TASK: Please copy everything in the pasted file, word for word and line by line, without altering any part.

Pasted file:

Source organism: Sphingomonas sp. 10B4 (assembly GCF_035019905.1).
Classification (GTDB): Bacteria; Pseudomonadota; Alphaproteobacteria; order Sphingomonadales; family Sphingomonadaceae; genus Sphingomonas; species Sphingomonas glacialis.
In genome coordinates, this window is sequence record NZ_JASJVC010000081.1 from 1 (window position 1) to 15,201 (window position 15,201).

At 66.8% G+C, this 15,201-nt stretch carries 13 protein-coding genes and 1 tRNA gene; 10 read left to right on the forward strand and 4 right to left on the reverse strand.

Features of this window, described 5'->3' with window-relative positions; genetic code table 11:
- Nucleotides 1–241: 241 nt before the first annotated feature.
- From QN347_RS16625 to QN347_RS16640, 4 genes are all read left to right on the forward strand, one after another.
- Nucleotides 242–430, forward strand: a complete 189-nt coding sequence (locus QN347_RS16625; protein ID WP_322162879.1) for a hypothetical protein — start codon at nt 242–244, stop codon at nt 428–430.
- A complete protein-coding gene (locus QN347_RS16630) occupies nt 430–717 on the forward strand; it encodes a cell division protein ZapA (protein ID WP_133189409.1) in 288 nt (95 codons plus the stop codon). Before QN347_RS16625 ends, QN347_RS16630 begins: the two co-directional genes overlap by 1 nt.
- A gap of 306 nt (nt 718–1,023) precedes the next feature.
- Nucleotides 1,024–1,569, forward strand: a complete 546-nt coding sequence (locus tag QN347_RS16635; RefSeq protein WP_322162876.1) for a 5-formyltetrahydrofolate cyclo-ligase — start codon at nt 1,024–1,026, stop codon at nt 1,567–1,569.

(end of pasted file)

Source organism: Sphingomonas sp. 10B4 (assembly GCF_035019905.1).
Classification (GTDB): Bacteria; Pseudomonadota; Alphaproteobacteria; order Sphingomonadales; family Sphingomonadaceae; genus Sphingomonas; species Sphingomonas glacialis.
In genome coordinates, this window is sequence record NZ_JASJVC010000081.1 from 1 (window position 1) to 15,201 (window position 15,201).

At 66.8% G+C, this 15,201-nt stretch carries 13 protein-coding genes and 1 tRNA gene; 10 read left to right on the forward strand and 4 right to left on the reverse strand.

Features of this window, described 5'->3' with window-relative positions; genetic code table 11:
- Nucleotides 1–241: 241 nt before the first annotated feature.
- From QN347_RS16625 to QN347_RS16640, 4 genes are all read left to right on the forward strand, one after another.
- Nucleotides 242–430, forward strand: a complete 189-nt coding sequence (locus QN347_RS16625; protein ID WP_322162879.1) for a hypothetical protein — start codon at nt 242–244, stop codon at nt 428–430.
- A complete protein-coding gene (locus QN347_RS16630) occupies nt 430–717 on the forward strand; it encodes a cell division protein ZapA (protein ID WP_133189409.1) in 288 nt (95 codons plus the stop codon). Before QN347_RS16625 ends, QN347_RS16630 begins: the two co-directional genes overlap by 1 nt.
- A gap of 306 nt (nt 718–1,023) precedes the next feature.
- Nucleotides 1,024–1,569, forward strand: a complete 546-nt coding sequence (locus tag QN347_RS16635; RefSeq protein WP_322162876.1) for a 5-formyltetrahydrofolate cyclo-ligase — start codon at nt 1,024–1,026, stop codon at nt 1,567–1,569.